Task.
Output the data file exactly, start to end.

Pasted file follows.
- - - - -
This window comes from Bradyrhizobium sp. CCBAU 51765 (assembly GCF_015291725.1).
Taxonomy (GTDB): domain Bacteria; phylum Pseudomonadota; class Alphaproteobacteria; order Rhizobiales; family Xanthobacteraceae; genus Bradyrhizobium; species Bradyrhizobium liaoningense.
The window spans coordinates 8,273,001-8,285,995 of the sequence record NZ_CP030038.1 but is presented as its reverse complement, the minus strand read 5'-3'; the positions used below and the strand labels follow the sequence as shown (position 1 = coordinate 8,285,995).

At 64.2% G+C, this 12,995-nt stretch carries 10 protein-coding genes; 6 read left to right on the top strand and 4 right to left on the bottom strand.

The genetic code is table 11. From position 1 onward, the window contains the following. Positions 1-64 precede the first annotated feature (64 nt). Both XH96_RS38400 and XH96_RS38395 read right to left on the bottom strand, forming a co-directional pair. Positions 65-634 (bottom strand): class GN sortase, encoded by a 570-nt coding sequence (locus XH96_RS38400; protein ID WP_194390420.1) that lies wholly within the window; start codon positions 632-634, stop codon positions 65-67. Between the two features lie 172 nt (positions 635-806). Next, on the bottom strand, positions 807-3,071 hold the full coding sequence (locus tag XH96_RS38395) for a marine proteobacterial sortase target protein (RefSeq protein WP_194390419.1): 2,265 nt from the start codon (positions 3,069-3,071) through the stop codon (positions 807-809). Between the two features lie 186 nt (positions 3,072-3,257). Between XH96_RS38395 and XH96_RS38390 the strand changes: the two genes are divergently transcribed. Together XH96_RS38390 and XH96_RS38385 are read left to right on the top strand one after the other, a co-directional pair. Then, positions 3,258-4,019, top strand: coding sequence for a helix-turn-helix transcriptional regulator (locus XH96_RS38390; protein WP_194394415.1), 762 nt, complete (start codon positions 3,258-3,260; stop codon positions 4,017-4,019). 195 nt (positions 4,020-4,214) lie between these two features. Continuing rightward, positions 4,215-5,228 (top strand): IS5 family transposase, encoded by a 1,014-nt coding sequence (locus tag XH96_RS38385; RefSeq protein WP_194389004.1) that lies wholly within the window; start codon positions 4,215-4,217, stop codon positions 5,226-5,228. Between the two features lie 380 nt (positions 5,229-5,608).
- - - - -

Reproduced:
This window comes from Bradyrhizobium sp. CCBAU 51765 (assembly GCF_015291725.1).
Taxonomy (GTDB): domain Bacteria; phylum Pseudomonadota; class Alphaproteobacteria; order Rhizobiales; family Xanthobacteraceae; genus Bradyrhizobium; species Bradyrhizobium liaoningense.
The window spans coordinates 8,273,001-8,285,995 of the sequence record NZ_CP030038.1 but is presented as its reverse complement, the minus strand read 5'-3'; the positions used below and the strand labels follow the sequence as shown (position 1 = coordinate 8,285,995).

At 64.2% G+C, this 12,995-nt stretch carries 10 protein-coding genes; 6 read left to right on the top strand and 4 right to left on the bottom strand.

The genetic code is table 11. From position 1 onward, the window contains the following. Positions 1-64 precede the first annotated feature (64 nt). Both XH96_RS38400 and XH96_RS38395 read right to left on the bottom strand, forming a co-directional pair. Positions 65-634 (bottom strand): class GN sortase, encoded by a 570-nt coding sequence (locus XH96_RS38400; protein ID WP_194390420.1) that lies wholly within the window; start codon positions 632-634, stop codon positions 65-67. Between the two features lie 172 nt (positions 635-806). Next, on the bottom strand, positions 807-3,071 hold the full coding sequence (locus tag XH96_RS38395) for a marine proteobacterial sortase target protein (RefSeq protein WP_194390419.1): 2,265 nt from the start codon (positions 3,069-3,071) through the stop codon (positions 807-809). Between the two features lie 186 nt (positions 3,072-3,257). Between XH96_RS38395 and XH96_RS38390 the strand changes: the two genes are divergently transcribed. Together XH96_RS38390 and XH96_RS38385 are read left to right on the top strand one after the other, a co-directional pair. Then, positions 3,258-4,019, top strand: coding sequence for a helix-turn-helix transcriptional regulator (locus XH96_RS38390; protein WP_194394415.1), 762 nt, complete (start codon positions 3,258-3,260; stop codon positions 4,017-4,019). 195 nt (positions 4,020-4,214) lie between these two features. Continuing rightward, positions 4,215-5,228 (top strand): IS5 family transposase, encoded by a 1,014-nt coding sequence (locus tag XH96_RS38385; RefSeq protein WP_194389004.1) that lies wholly within the window; start codon positions 4,215-4,217, stop codon positions 5,226-5,228. Between the two features lie 380 nt (positions 5,229-5,608).